In its recent decision in Autoclenz Ltd v Belcher & Ors [2011] UKSC 41, the Supreme Court confirmed that an employment tribunal should consider whether the terms of a written contract represent what was actually agreed between the parties, not only at the beginning of the relationship but at any later stage, where the relationship and the terms governing it may have changed. There does not need to be evidence of an intention to deceive a third party for the tribunal to look beyond the written terms of engagement.


In summary, the 20 claimants in this case worked as car valeters for Autoclenz on a piecework basis, buying their own materials and uniforms from Autoclenz, paying for their own insurance and paying tax and National Insurance as self-employed contractors.

Autoclenz subsequently required the valeters to sign contracts containing a substitution clause, allowing them to engage others to work on their behalf, and a ‘right to refuse work’ clause.  The contract expressly stated that the relationship between the parties was that of client and independent contractor.  However Autoclenz expected that a valeteer not coming into work should give adequate notice of his absence.  It was also accepted in evidence during the first instance hearing that the valeters were ignorant of their right to engage substitutes and that none had ever done so.

The valeters sought a declaration that, notwithstanding the terms of their contract, they were in fact employees of Autoclenz and were consequently entitled to various employment rights.  In the alternative, it was argued that they were at the very least “workers”, who were entitled to claim for unpaid wages, holiday pay, or failure to be paid the national minimum wage.   A worker is, broadly speaking, someone who undertakes personally to do or perform work or services, but is not a client or customer.

Autoclenz’s position was that the valeters were merely self-employed contractors and were not therefore entitled to the statutory rights of an employee or worker.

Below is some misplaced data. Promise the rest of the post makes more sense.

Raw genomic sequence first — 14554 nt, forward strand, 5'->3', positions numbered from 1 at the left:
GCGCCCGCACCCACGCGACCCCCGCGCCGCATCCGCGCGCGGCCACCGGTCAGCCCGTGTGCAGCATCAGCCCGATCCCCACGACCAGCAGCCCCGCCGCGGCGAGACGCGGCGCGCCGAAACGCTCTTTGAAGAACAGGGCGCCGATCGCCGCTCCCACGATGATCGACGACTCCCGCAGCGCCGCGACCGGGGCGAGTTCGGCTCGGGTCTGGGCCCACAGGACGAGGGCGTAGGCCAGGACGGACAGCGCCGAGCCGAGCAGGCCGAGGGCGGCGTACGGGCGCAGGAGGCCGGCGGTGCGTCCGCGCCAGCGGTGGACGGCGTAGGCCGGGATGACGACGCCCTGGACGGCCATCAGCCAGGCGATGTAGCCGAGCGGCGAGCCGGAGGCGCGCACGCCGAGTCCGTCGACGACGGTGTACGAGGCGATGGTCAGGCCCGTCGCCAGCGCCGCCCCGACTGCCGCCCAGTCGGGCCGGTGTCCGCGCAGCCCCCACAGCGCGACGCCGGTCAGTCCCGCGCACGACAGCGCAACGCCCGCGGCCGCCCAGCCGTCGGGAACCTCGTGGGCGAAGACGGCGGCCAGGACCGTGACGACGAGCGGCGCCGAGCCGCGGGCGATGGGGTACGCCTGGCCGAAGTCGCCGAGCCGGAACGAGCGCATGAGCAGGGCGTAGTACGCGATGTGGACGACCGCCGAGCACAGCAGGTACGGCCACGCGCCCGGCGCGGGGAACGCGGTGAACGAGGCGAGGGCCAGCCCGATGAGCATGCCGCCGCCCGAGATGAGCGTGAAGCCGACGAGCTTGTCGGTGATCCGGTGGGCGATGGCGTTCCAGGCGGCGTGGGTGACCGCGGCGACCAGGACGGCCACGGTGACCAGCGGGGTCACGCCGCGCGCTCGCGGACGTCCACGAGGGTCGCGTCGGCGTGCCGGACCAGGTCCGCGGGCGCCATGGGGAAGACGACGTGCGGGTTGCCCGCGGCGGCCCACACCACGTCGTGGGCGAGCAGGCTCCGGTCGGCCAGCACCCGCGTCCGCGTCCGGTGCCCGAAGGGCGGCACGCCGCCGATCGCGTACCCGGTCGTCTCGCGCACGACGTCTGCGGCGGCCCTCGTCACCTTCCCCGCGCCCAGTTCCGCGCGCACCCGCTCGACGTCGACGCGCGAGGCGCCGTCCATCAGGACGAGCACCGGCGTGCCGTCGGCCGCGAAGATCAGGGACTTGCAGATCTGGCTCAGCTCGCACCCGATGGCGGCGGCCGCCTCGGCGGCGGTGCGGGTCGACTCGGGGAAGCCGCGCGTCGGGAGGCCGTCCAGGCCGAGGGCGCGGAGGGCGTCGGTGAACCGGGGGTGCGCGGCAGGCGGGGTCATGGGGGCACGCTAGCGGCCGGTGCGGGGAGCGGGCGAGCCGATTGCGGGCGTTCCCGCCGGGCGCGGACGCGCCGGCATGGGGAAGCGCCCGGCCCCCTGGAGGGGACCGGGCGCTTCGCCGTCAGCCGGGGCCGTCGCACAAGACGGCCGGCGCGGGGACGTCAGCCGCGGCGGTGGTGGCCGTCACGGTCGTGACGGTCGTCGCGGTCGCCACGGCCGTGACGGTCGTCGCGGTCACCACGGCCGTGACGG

The employment tribunal held at first instance that the valeters were both employees and workers, based on the significant degree of control exercised by Autoclenz over the valeters and the fact that they were fully integrated into the business.

The Employment Appeal Tribunal partly reversed the employment tribunal’s finding.  It held that the valeters were not employees but workers, on the basis that the contractual provisions were genuine and were intended to reflect the relationship between the parties.

The Court of Appeal, however, reinstated the first instance decision that the valeters were both employees and workers and the decision was once again appealed.


The key issue for the Supreme Court to determine was, where there is dispute over whether a written employment contract reflects the true nature of the relationship between the parties, the extent to which the written terms may be disregarded in favour of what was actually agreed between the parties when assessing the nature of the relationship between them.


The Supreme Court (Lord Hope, Lord Walker, Lord Collins, Lord Clarke and Lord Wilson) unanimously concluded that the employment tribunal was entitled to decide that the documents did not reflect the true agreement between the parties.  The Court of Appeal was correct to hold that the employment tribunal could disregard the terms of the written documents insofar as they were inconsistent with what was actually agreed between the parties.  The Judgment cited the finding of Aikens LJ that,

In cases . . . where one party alleges that the written contract terms do not accurately reflect the true agreement of the parties . . . the question the court has to answer is: what contractual terms did the parties actually agree?”

The opinion of Sedley LJ that “the elaborate protestations in the contractual documents that the men were self-employed, when examined, bore no practical relation to the reality of the relationship” was also endorsed.

A distinction is made in the judgment between what the parties each privately intended and expected and what was actually agreed between them, either as evidenced by the written terms of the contract or, if these are alleged to be inaccurate, by what is proved to be their actual agreement.

The decision follows the path trodden by the EAT in Consistent Group Ltd v Kalwak [2007] IRLR 560 in which it was held that the reality of the situation, rather than any express contractual provisions, should prevail if the latter contain unrealistic demands that do not reflect or are wholly inconsistent with the actual nature of a relationship.  Particular reference is made by Lord Clarke in the Autoclenz Judgment to the opinion of Elias J in Kalwark that, where there is a dispute as to the genuineness of a written term in a contract, the focus of the enquiry must be to discover the actual legal obligations.  This should be effected by examining all of the relevant evidence, including the written terms, evidence of how the parties conducted themselves in practice and what their expectations of one another were.

The case of Firthglow Ltd (t/a) Protectacoat) v Szilagyi [2009] EWCA Civ 98 is also relied upon by Lord Clarke- in particular the finding of Smith LJ that,

“The court has to consider whether or not the words of the written contract represent the true intentions or expectations of the parties.”

Therefore the Supreme Court’s purposive ruling in Autoclenz confirms and clarifies the premise developed in a sequence of cases that precede it.